Gov. Phil Murphy went on a nine-day trade mission overseas to find ways to help New Jersey improve its business climate.
He found a surprising example in the place many would have least suspected: Palestine.
During a roundtable with Palestinian business leaders at an event in East Jerusalem, Murphy was introduced to an engineering company where the majority of the engineers are women.
Murphy said he was stunned.
“This is fascinating,” he told ROI-NJ. “One of the most interesting conversations we’ve had while we’ve been out on this mission.”
Murphy pressed the leaders on how females operate in areas of great conflict and what obstacles they face by having (so many talented) women in their workforce.
As a woman listening to the conversation, I was struck by the irony.
The U.S. has no political conflicts — aside from party politics — but it struggles to attract women into the STEM fields of science, technology, engineering and mathematics.
Palestine, which operates under a daily cloud of conflict, has a significant number of female engineers — to the point where it is a problem.
What these female engineers must overcome would be unfathomable to many in the U.S.
For instance, when Murphy asked how the women are able to visit plants in the Gaza Strip, one business leader said it’s impossible.
The process to get there for anyone is complex.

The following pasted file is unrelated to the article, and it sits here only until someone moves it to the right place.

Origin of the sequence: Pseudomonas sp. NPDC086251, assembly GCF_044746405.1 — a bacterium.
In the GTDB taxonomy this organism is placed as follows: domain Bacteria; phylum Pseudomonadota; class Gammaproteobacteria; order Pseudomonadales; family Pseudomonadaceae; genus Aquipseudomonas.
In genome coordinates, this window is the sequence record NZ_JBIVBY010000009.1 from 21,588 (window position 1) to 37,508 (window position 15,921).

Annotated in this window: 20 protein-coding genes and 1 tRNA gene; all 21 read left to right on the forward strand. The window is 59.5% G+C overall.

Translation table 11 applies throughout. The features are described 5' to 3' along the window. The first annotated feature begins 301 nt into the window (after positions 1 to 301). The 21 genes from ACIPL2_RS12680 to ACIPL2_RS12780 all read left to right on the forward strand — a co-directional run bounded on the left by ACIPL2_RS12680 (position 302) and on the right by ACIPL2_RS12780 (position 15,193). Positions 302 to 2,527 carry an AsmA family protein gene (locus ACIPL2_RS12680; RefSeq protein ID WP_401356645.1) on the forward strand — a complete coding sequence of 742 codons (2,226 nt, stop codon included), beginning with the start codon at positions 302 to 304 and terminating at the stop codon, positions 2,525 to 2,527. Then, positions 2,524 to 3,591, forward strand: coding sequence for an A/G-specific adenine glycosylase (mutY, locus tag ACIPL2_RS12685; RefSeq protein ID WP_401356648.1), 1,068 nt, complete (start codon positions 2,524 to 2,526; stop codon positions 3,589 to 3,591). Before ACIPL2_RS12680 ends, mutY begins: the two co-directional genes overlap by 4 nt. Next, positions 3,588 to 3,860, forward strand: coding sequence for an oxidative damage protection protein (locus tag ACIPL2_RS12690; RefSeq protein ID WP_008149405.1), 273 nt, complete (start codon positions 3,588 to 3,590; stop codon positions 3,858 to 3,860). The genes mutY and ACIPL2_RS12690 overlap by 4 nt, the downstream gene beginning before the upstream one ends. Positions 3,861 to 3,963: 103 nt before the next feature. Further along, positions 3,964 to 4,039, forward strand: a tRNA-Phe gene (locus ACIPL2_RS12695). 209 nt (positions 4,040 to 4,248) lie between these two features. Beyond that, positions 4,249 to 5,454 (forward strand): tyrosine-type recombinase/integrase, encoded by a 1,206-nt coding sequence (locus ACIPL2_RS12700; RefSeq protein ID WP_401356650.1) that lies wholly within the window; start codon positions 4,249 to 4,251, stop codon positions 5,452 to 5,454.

First, employees who need to visit the strip require a permit from Israel. If they are lucky enough to get it, they will, once they reach the border, undergo a stringent security check — strip search included.
To think, we feel taking off our shoes to board an airplane is offensive.
After the search, employees must walk 1.5 kilometers from the checkpoint to the border of Gaza.
Time-consuming, to say the least.
Added to that, the permit doesn’t allow overnight stays except for in extreme situations, so employees must get back across the border that day.
But wait, there’s more.
The checkpoint closes at a certain time, so employees would be rushed to get all of their work done and then get back across before it closes.
Now comes the really impossible (if not unreasonable) part.
If an employee is an unmarried woman under 30, she is unlikely to ever get that permit. As it stands, fewer than 5 percent of all permit requests get approved.
For men or women.
Despite all this, females in STEM are still significant in Palestine.
We apparently have a thing or two to learn from them.